This optimal temperature is decided by exposing the engine to a lot of test cycles in research facilities.
I have had the pleasure of being a part of such a research facility in my experience of working in a managerial capacity in an automobile manufacturing firm.
Now, of course, the optimal temperature differs with different vehicle systems but for cars that are mass-produced for the general public, the optimal temperature range is around 83°C to 92°C.
A thermostat functions like a switch that ensures that the engine remains at its healthy working temperature.
Operating Vehicle without a Thermostat
Now many people tend to ask the question what will happen if I remove the thermostat from my car?
For exactly that question I wrote this article on whether thermostat necessary in a car.
In that article, I go in-depth into explaining the exact mechanics behind what happens when you operate a car without a good high-quality thermostat.
Here is a quick rundown of the potential effects of an absent thermostat in your car.
- Degradation in Engine Efficiency
- Degradation in Fuel Economy
- Improper functioning of ECU.
So how do these effects come about?
An absent or faulty thermostat will mean there is no gate between the engine and the cooling system. This means the coolant won’t stay with the engine helping it come to its optimal temperature faster.
This results in decreased engine efficiency of the car.
Moreover, the absence of a thermostat also leads to improper heat exchange between the engine body and the coolant. The coolant won’t stay in the engine channels to get hot enough and it won’t stay in the radiator to get cool enough.
This invariably leads to engine overheating.
Other effects are subtle in nature. See, as I said in a previous segment of this article, the temperature is not the only parameter that is assessed.
The Engine Control Unit monitors parameters like pressure, rpm, temperature, etc. from places like combustion chamber, exhaust, and catalytic converter to control various actions.
Now if the thermostat is faulty, the ECU will conclude that the engine isn’t hot enough and regulates the other parameters to make up for it.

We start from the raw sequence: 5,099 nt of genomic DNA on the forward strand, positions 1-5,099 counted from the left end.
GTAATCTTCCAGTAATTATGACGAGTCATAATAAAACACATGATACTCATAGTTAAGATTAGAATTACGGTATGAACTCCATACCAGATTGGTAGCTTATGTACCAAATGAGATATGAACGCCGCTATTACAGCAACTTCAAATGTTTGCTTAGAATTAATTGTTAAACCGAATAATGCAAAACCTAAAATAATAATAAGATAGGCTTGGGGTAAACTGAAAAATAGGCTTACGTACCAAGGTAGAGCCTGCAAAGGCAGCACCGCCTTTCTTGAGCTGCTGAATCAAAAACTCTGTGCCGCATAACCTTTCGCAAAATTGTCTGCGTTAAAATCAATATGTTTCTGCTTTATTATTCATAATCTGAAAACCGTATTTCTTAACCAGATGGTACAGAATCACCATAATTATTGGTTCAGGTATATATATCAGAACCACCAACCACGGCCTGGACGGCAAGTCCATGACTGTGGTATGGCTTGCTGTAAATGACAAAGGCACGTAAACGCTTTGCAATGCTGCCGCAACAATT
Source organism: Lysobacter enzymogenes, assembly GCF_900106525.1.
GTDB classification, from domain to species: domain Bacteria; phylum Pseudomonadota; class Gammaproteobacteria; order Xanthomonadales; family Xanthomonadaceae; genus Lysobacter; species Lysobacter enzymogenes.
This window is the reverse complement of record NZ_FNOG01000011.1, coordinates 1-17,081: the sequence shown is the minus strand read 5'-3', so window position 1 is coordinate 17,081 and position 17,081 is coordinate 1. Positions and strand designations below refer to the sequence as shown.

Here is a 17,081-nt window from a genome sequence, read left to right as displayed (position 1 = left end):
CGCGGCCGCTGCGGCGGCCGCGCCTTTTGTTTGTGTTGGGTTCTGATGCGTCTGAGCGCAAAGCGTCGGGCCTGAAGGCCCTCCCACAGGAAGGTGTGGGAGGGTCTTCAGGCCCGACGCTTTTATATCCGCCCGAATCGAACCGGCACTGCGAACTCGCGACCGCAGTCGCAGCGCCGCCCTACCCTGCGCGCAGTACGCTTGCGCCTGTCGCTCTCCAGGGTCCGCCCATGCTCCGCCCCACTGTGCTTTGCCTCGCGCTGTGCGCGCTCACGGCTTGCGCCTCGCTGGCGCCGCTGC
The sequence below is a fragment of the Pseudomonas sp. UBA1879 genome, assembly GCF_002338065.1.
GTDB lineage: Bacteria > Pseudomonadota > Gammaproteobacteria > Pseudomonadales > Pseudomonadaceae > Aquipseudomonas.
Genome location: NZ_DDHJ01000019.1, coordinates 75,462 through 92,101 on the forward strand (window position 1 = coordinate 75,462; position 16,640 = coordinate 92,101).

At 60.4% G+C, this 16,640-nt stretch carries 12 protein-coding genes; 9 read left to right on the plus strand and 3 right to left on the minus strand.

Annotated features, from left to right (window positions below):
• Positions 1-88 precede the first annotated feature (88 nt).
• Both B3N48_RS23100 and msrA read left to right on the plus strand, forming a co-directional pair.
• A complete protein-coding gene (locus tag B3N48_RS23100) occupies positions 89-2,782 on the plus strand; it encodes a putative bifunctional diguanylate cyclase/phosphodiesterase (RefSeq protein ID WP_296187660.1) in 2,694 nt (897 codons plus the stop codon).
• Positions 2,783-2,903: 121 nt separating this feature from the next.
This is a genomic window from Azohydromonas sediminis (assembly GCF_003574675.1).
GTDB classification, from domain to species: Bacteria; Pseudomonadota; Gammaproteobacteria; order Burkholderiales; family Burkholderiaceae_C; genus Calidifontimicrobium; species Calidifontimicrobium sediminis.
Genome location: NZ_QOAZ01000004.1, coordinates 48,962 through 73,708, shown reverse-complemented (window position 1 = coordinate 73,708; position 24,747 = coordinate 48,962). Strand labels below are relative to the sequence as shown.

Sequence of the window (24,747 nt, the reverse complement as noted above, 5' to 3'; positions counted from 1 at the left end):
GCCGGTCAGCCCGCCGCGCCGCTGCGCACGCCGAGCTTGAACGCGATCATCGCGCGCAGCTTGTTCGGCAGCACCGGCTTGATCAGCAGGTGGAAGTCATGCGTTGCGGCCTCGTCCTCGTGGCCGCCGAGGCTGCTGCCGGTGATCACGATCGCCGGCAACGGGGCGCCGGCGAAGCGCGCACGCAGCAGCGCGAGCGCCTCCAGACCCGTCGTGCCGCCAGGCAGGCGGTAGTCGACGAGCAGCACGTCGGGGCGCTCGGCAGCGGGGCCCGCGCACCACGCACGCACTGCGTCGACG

This results in a degraded fuel economy of the vehicle.
So, there we have it. I hope you understood how the thermostat fits in in the entire scheme of things that is engine operation.
In order for the engine to operate in a way that is optimum for vehicle operation, its cooling system plays an important role of which the thermostat is an integral part of.
Now I am also aware of the fact that knowledge is also limited and doesn’t matter how comprehensive and insightful you make it, it will still miss out on something or the other.
Still from my side, I want to be as thorough as I can be. Here are a few more questions around the core question of is thermostat part of engine that people often ask.
What is the function of thermostat valve?
The thermostat valve allows the thermostat to act like a switch that opens up or closes as a direct function of temperature. It is because of this valve a closed coolant loop gets created that ensures that the engine always remains at its optimal temperature.
What Causes Thermostat to fail?
Thermostats are designed to last. Most experts agree that the average lifespan of a thermostat is around 10 years. But that is a very optimistic number.
There are many reasons that may cause the thermostat to malfunction or fail entirely.
Here are the most common ones.
- Damage of wax element.
- Choking (by the formation of slush and debris).
- Wear and tear over time.
- Inherent manufacturing defects.
- Improper installation.
What are the symptoms of a faulty thermostat?
A faulty thermostat can lead to the development of a range of problems. In the immediate sense, your car will still run albeit with poorer engine efficiency and fuel economy.
Here are some symptoms of a faulty thermostat.
- Initiation of ‘Check Engine’ light. (This may indicate some other problems as well but a faulty thermostat for sure will initiate it)
- Continued high engine temperature.
- Decreased fuel efficiency.
- Coolant leak.
- Inconsistent temperature changes.
- Unusual engine noise.
I hope I was able to put forth a well-rounded knowledge base when it comes to the engine, thermostats, vehicle cooling system, and how it all comes together.
You see with every single article here on Yantraas, I use every single topic to create a knowledge base that touches everything that the context demands for a better understanding.
For that reason, sometimes the article gets bigger than what I wanted it to be. But at the end, I am satisfied with the fact that I didn’t skimp on something that needed to be done just to save some effort.
If you have any queries, comments, or feedback associated with anything that you just read, please let me know in the comments below.
Take care of yourselves and I will see you in the next one!